Neuroglobin, a pro-survival player in estrogen receptor a-positive cancer cells

M. Fiocchetti, M. T. Nuzzo, P. Totta, F. Acconcia, P. Ascenzi, M. Marino

Research output: Contribution to journalArticlepeer-review


Recently, we reported that human neuroglobin (NGB) is a new player in the signal transduction pathways that lead to 17ß-estradiol (E2)-induced neuron survival. Indeed, E2 induces in neuron mitochondria the enhancement of NGB level, which in turn impairs the activation of a pro-apoptotic cascade. Nowadays, the existence of a similar pathway activated by E2 in non-neuronal cells is completely unknown. Here, the role of E2-induced NGB upregulation in tumor cells is reported. E2 induced the upregulation of NGB in a dose- and time-dependent manner in MCF-7, HepG2, SK-N-BE, and HeLa cells transfected with estrogen receptor a (ERa), whereas E2 was unable to modulate the NGB expression in the ERa-devoid HeLa cells. Both transcriptional and extranuclear ERa signals were required for the E2-dependent upregulation of NGB in MCF-7 and HepG2 cell lines. E2 stimulation modified NGB intracellular localization, inducing a significant reduction of NGB in the nucleus with a parallel increase of NGB in the mitochondria in both HepG2 and MCF-7 cells. Remarkably, E2 pretreatment did not counteract the H2O2-induced caspase-3 and poly (ADP-ribose) polymerase 1 (PARP-1) cleavage, as well as Bcl-2 overexpression in MCF-7 and HepG2 cells in which NGB was stably silenced by using shRNA lentiviral particles, highlighting the pivotal role of NGB in E2-induced antiapoptotic pathways in cancer cells. Present results indicate that the E2-induced NGB upregulation in cancer cells could represent a defense mechanism of E2-related cancers rendering them insensitive to oxidative stress. As a whole, these data open new avenues to develop therapeutic strategies against E2-related cancers.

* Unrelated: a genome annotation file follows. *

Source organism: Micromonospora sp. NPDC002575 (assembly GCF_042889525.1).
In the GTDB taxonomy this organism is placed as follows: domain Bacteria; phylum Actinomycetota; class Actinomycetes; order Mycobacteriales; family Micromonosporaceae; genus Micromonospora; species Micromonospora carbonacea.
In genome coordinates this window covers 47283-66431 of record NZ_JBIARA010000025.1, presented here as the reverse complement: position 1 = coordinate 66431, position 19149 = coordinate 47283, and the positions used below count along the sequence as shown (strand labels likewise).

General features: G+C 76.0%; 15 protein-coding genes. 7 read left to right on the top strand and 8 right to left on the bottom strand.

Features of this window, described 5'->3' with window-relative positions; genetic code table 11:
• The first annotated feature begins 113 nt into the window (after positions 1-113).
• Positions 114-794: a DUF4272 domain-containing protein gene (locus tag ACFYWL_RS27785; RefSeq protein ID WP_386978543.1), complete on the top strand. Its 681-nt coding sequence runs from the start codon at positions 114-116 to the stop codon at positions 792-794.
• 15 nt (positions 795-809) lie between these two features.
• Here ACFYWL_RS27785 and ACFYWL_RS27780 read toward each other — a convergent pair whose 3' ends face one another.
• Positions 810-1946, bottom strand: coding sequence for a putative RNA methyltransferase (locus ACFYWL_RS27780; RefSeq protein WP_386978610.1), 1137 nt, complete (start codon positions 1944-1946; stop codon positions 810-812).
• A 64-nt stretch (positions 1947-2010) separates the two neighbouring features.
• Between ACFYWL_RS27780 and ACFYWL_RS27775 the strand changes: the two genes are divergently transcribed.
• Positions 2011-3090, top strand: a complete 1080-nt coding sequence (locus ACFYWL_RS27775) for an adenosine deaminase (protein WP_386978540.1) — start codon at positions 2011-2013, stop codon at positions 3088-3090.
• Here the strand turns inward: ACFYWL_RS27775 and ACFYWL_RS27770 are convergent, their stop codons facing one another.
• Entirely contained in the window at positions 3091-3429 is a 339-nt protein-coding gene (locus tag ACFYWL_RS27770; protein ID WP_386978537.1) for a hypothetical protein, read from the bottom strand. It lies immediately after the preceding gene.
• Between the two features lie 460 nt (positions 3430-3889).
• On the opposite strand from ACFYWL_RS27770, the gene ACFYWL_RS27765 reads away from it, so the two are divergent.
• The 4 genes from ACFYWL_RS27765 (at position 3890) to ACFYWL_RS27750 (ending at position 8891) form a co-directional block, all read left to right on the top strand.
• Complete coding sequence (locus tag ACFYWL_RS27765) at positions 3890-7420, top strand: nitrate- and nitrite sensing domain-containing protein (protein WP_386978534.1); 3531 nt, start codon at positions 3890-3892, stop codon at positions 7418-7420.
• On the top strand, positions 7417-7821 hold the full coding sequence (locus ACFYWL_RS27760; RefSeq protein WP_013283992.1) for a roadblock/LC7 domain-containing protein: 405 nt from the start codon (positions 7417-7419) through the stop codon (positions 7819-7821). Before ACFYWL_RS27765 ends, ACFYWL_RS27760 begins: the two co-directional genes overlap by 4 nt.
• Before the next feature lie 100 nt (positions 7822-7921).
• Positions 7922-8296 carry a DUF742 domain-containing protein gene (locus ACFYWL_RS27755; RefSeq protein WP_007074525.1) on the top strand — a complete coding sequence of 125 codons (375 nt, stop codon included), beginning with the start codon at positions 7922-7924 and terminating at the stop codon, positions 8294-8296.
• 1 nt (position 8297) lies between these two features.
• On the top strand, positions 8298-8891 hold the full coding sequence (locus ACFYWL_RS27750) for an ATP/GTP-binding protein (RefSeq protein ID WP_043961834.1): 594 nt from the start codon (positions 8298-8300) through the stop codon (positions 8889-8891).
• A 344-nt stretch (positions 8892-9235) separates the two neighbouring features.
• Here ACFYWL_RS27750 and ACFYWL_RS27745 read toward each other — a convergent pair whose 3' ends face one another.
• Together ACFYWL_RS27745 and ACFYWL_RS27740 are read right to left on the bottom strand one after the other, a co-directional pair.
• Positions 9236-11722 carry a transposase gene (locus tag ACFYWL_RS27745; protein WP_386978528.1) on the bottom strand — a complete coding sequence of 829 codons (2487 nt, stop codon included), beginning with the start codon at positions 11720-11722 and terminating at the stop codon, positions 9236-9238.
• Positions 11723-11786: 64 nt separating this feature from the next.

Original languageEnglish
Article numbere1449
JournalCell Death and Disease
Issue number10
Publication statusPublished - Jan 1 2014

ASJC Scopus subject areas

  • Cell Biology
  • Immunology
  • Cancer Research
  • Cellular and Molecular Neuroscience
  • Medicine(all)


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